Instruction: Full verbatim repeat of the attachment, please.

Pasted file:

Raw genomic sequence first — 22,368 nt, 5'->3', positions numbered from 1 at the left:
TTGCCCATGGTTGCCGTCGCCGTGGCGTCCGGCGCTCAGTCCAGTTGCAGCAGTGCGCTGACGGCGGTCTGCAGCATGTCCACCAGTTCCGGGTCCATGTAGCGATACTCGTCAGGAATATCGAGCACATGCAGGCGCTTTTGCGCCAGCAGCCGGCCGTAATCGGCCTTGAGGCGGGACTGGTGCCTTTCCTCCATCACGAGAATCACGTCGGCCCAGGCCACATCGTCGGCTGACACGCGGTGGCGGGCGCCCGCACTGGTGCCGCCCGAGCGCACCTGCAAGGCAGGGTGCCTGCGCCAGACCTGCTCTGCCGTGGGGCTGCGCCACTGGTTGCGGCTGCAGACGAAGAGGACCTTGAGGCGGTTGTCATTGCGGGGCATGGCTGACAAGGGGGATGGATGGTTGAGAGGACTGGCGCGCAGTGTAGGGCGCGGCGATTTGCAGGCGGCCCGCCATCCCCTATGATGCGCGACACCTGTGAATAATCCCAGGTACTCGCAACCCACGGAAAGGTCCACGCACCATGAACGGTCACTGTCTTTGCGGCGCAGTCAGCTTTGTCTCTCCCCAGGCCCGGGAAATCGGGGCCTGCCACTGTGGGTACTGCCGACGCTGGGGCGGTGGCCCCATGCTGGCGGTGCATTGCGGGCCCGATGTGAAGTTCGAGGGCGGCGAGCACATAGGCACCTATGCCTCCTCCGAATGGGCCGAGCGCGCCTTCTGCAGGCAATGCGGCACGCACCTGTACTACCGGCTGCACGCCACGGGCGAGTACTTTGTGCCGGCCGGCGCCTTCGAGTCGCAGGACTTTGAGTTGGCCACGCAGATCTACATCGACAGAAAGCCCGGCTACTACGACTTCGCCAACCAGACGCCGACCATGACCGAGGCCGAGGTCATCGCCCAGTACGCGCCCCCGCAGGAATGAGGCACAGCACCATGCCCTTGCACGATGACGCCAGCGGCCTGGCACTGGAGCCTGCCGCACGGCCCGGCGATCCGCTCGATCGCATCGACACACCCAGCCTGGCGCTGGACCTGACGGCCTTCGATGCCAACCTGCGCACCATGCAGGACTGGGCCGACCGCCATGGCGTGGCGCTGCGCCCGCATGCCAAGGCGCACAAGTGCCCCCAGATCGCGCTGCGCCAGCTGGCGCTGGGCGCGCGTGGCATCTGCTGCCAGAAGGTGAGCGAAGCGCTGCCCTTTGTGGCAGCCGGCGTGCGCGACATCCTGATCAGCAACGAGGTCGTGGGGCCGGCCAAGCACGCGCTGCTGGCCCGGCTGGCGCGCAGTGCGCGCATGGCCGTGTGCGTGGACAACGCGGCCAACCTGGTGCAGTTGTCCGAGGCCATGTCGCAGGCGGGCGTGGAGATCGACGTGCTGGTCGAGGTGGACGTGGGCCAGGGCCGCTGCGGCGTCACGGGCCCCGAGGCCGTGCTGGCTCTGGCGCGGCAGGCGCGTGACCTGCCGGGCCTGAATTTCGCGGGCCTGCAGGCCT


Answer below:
Raw genomic sequence first — 22,368 nt, 5'->3', positions numbered from 1 at the left:
TTGCCCATGGTTGCCGTCGCCGTGGCGTCCGGCGCTCAGTCCAGTTGCAGCAGTGCGCTGACGGCGGTCTGCAGCATGTCCACCAGTTCCGGGTCCATGTAGCGATACTCGTCAGGAATATCGAGCACATGCAGGCGCTTTTGCGCCAGCAGCCGGCCGTAATCGGCCTTGAGGCGGGACTGGTGCCTTTCCTCCATCACGAGAATCACGTCGGCCCAGGCCACATCGTCGGCTGACACGCGGTGGCGGGCGCCCGCACTGGTGCCGCCCGAGCGCACCTGCAAGGCAGGGTGCCTGCGCCAGACCTGCTCTGCCGTGGGGCTGCGCCACTGGTTGCGGCTGCAGACGAAGAGGACCTTGAGGCGGTTGTCATTGCGGGGCATGGCTGACAAGGGGGATGGATGGTTGAGAGGACTGGCGCGCAGTGTAGGGCGCGGCGATTTGCAGGCGGCCCGCCATCCCCTATGATGCGCGACACCTGTGAATAATCCCAGGTACTCGCAACCCACGGAAAGGTCCACGCACCATGAACGGTCACTGTCTTTGCGGCGCAGTCAGCTTTGTCTCTCCCCAGGCCCGGGAAATCGGGGCCTGCCACTGTGGGTACTGCCGACGCTGGGGCGGTGGCCCCATGCTGGCGGTGCATTGCGGGCCCGATGTGAAGTTCGAGGGCGGCGAGCACATAGGCACCTATGCCTCCTCCGAATGGGCCGAGCGCGCCTTCTGCAGGCAATGCGGCACGCACCTGTACTACCGGCTGCACGCCACGGGCGAGTACTTTGTGCCGGCCGGCGCCTTCGAGTCGCAGGACTTTGAGTTGGCCACGCAGATCTACATCGACAGAAAGCCCGGCTACTACGACTTCGCCAACCAGACGCCGACCATGACCGAGGCCGAGGTCATCGCCCAGTACGCGCCCCCGCAGGAATGAGGCACAGCACCATGCCCTTGCACGATGACGCCAGCGGCCTGGCACTGGAGCCTGCCGCACGGCCCGGCGATCCGCTCGATCGCATCGACACACCCAGCCTGGCGCTGGACCTGACGGCCTTCGATGCCAACCTGCGCACCATGCAGGACTGGGCCGACCGCCATGGCGTGGCGCTGCGCCCGCATGCCAAGGCGCACAAGTGCCCCCAGATCGCGCTGCGCCAGCTGGCGCTGGGCGCGCGTGGCATCTGCTGCCAGAAGGTGAGCGAAGCGCTGCCCTTTGTGGCAGCCGGCGTGCGCGACATCCTGATCAGCAACGAGGTCGTGGGGCCGGCCAAGCACGCGCTGCTGGCCCGGCTGGCGCGCAGTGCGCGCATGGCCGTGTGCGTGGACAACGCGGCCAACCTGGTGCAGTTGTCCGAGGCCATGTCGCAGGCGGGCGTGGAGATCGACGTGCTGGTCGAGGTGGACGTGGGCCAGGGCCGCTGCGGCGTCACGGGCCCCGAGGCCGTGCTGGCTCTGGCGCGGCAGGCGCGTGACCTGCCGGGCCTGAATTTCGCGGGCCTGCAGGCCT